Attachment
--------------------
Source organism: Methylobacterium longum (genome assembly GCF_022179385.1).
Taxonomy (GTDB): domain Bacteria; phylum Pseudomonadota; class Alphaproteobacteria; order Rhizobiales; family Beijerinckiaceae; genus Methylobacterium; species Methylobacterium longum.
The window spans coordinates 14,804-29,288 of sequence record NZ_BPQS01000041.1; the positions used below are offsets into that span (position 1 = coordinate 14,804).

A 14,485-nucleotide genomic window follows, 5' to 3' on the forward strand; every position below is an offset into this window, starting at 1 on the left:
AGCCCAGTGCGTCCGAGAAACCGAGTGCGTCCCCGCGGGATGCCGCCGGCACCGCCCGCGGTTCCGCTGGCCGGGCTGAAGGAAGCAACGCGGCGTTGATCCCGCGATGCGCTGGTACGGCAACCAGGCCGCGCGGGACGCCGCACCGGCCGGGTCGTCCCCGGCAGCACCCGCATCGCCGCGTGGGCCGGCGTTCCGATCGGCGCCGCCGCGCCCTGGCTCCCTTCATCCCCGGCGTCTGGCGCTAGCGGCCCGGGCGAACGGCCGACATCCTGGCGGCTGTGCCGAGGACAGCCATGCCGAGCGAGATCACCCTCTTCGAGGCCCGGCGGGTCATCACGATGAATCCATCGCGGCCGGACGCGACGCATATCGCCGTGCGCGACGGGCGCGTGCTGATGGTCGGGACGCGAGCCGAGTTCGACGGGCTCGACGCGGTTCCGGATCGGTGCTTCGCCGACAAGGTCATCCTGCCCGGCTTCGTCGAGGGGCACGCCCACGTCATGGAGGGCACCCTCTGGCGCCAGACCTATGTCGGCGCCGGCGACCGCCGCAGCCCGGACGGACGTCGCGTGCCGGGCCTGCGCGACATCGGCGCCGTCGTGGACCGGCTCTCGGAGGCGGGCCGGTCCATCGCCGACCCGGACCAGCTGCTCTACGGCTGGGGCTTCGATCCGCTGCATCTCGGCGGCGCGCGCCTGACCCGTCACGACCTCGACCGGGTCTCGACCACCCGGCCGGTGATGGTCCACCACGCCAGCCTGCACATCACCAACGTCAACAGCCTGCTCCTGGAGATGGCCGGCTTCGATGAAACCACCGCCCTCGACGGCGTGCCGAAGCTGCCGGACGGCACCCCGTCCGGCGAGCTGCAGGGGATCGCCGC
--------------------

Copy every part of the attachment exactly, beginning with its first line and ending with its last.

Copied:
Source organism: Methylobacterium longum (genome assembly GCF_022179385.1).
Taxonomy (GTDB): domain Bacteria; phylum Pseudomonadota; class Alphaproteobacteria; order Rhizobiales; family Beijerinckiaceae; genus Methylobacterium; species Methylobacterium longum.
The window spans coordinates 14,804-29,288 of sequence record NZ_BPQS01000041.1; the positions used below are offsets into that span (position 1 = coordinate 14,804).

A 14,485-nucleotide genomic window follows, 5' to 3' on the forward strand; every position below is an offset into this window, starting at 1 on the left:
AGCCCAGTGCGTCCGAGAAACCGAGTGCGTCCCCGCGGGATGCCGCCGGCACCGCCCGCGGTTCCGCTGGCCGGGCTGAAGGAAGCAACGCGGCGTTGATCCCGCGATGCGCTGGTACGGCAACCAGGCCGCGCGGGACGCCGCACCGGCCGGGTCGTCCCCGGCAGCACCCGCATCGCCGCGTGGGCCGGCGTTCCGATCGGCGCCGCCGCGCCCTGGCTCCCTTCATCCCCGGCGTCTGGCGCTAGCGGCCCGGGCGAACGGCCGACATCCTGGCGGCTGTGCCGAGGACAGCCATGCCGAGCGAGATCACCCTCTTCGAGGCCCGGCGGGTCATCACGATGAATCCATCGCGGCCGGACGCGACGCATATCGCCGTGCGCGACGGGCGCGTGCTGATGGTCGGGACGCGAGCCGAGTTCGACGGGCTCGACGCGGTTCCGGATCGGTGCTTCGCCGACAAGGTCATCCTGCCCGGCTTCGTCGAGGGGCACGCCCACGTCATGGAGGGCACCCTCTGGCGCCAGACCTATGTCGGCGCCGGCGACCGCCGCAGCCCGGACGGACGTCGCGTGCCGGGCCTGCGCGACATCGGCGCCGTCGTGGACCGGCTCTCGGAGGCGGGCCGGTCCATCGCCGACCCGGACCAGCTGCTCTACGGCTGGGGCTTCGATCCGCTGCATCTCGGCGGCGCGCGCCTGACCCGTCACGACCTCGACCGGGTCTCGACCACCCGGCCGGTGATGGTCCACCACGCCAGCCTGCACATCACCAACGTCAACAGCCTGCTCCTGGAGATGGCCGGCTTCGATGAAACCACCGCCCTCGACGGCGTGCCGAAGCTGCCGGACGGCACCCCGTCCGGCGAGCTGCAGGGGATCGCCGC